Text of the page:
To Hear His Wondrous Stories: Jon Anderson in Concert

Jon-Anderson-Band

The lights are dimmed. “Ocean Song,” the opening track from Olias of Sunhillow, plays in the background as the band members (eight in total) find their positions on stage. Suddenly, the guitarist strikes the familiar opening chords of “Owner of a Lonely Heart”: the show has begun. Seconds later, a diminutive man, clad in black, glides onto the stage. His voice, tinged with that distinctive Lancashire accent, is a bit raspier now, but his vocals are nevertheless clear and melodious. Jon Anderson the performer has not changed a whole lot over the years. And he did not disappoint last night.

The Yes catalogue is both diverse and extensive, and Anderson made some excellent choices: “Owner of a Lonely Heart” was followed by a jazzier version of “Yours Is No Disgrace” (Anderson has a woodwind and horn player accompanying him on tour). Also in the setlist, sandwiched between selections from his solo albums, were “I’ve Seen All Good People,” “Sweet Dreams,” and an acoustic version of “Long Distance Runaround.” I must confess that I am not too familiar with Anderson’s solo work, so I was not as engaged with the songs he chose to play from his personal catalogue, but a few did capture my attention. Before transitioning into a dynamic performance of “Starship Trooper,” Anderson played two songs that had never been performed prior to this tour: “First Born Leaders”, a song he has been working on for some time (around thirty years), and “Come Up”, a previously unreleased song from the album he just recently finished, 1000 Hands: Chapter One. This new album was actually a project begun nearly thirty years ago, but was left forgotten in a box in Anderson’s garage until 2016. Considering the heavy-hitting talent that was featured on the first chapter—Ian Anderson, Billy Cobham, and the late Chris Squire, among others—it will be interesting to see where Anderson goes next with this project.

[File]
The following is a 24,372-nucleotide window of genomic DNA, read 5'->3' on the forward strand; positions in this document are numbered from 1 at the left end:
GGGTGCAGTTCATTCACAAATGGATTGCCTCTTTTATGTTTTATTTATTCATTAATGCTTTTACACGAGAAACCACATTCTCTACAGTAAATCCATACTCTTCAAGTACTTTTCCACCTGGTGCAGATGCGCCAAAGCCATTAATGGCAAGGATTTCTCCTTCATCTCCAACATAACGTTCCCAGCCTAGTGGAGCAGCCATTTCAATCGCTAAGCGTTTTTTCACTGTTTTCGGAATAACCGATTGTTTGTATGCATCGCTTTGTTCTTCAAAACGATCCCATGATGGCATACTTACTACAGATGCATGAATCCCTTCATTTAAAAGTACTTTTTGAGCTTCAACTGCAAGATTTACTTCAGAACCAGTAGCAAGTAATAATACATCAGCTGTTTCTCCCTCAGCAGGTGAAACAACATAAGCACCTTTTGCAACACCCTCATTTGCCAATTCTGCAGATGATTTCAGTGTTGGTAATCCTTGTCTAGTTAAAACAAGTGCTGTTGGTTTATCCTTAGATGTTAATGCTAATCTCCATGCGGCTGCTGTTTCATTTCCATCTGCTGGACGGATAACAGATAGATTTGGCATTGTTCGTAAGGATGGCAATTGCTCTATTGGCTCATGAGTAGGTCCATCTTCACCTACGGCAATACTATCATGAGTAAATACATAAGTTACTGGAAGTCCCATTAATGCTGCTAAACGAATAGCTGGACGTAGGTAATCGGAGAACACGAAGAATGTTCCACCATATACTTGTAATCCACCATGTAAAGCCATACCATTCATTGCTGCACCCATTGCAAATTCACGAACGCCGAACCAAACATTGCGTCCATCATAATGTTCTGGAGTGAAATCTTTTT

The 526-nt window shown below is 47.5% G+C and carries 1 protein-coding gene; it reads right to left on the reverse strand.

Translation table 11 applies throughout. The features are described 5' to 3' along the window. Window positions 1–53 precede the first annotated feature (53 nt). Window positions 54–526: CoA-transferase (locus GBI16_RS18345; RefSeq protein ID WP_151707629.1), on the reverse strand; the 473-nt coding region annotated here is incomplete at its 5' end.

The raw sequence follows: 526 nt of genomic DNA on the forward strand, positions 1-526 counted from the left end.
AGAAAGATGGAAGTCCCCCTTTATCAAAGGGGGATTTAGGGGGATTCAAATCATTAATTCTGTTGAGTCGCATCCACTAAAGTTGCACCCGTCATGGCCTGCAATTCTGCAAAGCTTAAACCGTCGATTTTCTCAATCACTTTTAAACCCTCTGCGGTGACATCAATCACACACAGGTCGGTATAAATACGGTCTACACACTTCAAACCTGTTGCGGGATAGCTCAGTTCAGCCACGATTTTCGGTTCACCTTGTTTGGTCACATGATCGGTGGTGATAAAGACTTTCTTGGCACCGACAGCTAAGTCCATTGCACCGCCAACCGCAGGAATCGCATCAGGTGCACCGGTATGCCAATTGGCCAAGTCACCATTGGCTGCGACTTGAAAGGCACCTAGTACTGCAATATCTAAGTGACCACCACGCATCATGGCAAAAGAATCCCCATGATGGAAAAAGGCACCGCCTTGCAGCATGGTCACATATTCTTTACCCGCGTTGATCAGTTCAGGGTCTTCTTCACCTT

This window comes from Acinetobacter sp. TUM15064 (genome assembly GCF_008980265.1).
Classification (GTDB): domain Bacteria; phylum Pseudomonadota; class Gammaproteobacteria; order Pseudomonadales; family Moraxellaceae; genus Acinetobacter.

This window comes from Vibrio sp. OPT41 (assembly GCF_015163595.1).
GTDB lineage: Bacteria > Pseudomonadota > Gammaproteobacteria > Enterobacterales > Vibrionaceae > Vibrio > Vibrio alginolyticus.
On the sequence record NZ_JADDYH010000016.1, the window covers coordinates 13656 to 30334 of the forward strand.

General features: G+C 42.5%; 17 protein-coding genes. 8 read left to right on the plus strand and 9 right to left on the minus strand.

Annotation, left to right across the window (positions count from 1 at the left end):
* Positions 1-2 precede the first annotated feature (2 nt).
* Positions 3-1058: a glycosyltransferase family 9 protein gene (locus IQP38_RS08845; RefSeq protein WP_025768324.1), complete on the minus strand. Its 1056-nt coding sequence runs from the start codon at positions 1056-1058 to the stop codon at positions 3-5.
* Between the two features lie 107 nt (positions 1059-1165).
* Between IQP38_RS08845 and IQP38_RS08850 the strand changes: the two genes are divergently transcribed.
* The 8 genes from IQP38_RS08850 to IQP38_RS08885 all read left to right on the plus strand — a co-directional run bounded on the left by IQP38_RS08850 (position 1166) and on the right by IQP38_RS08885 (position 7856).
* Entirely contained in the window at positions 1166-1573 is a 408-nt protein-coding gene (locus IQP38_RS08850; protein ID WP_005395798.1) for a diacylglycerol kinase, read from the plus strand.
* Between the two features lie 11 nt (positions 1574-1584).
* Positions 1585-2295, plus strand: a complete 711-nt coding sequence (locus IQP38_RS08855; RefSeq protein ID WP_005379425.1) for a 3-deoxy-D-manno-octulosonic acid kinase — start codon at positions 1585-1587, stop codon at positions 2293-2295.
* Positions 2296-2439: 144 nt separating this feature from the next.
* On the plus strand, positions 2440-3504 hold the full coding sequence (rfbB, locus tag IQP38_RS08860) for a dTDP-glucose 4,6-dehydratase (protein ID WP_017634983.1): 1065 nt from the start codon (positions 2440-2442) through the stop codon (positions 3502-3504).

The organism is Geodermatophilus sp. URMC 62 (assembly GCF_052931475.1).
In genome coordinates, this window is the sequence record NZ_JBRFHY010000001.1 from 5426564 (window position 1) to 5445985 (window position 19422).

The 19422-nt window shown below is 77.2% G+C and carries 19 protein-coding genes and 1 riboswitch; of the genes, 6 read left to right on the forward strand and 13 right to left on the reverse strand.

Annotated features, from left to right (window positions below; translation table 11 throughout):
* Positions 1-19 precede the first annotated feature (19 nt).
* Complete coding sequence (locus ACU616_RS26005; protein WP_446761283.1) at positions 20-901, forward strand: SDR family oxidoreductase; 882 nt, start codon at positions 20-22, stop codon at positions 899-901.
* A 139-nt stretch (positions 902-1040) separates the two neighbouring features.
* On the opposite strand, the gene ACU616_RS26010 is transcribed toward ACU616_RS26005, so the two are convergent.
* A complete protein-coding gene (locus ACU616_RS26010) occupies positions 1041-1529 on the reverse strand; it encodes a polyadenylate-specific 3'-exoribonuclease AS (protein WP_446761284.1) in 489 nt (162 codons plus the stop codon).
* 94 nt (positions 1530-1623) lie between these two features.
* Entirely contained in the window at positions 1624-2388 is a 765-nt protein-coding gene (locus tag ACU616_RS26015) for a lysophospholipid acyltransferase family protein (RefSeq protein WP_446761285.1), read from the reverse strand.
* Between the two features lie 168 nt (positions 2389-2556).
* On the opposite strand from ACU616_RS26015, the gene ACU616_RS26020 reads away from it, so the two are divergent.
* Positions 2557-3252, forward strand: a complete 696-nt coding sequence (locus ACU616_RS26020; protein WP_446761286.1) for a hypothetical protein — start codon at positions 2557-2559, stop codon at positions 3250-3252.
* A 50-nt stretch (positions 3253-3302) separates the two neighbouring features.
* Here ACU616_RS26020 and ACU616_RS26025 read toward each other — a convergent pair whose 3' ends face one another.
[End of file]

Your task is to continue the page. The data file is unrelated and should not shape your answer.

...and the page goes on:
At 74 years old, you might imagine that a chap who has been performing on stage for nearly fifty years now might be a bit burnt out. Anderson indicated last night—as he performed in front of a small audience in North Las Vegas, Nevada—that this was not the case. I could not help but smile as I watched this man, who possesses still so much joie de vivre, dance and interact with his younger band members on stage. He had a smile on his face for the entire hour and a half show, from the opening piece to the grand finale—the fan favorite “Roundabout”—during which he brought his lovely wife Jane out on stage for a brief dance. Even a cynic like myself was not immune to the contagious enthusiasm and joy present at this concert.

Keep going strong, Jon! We at Progarchy wish you only the best.

Jon-Anderson-1000-Hands-Cover

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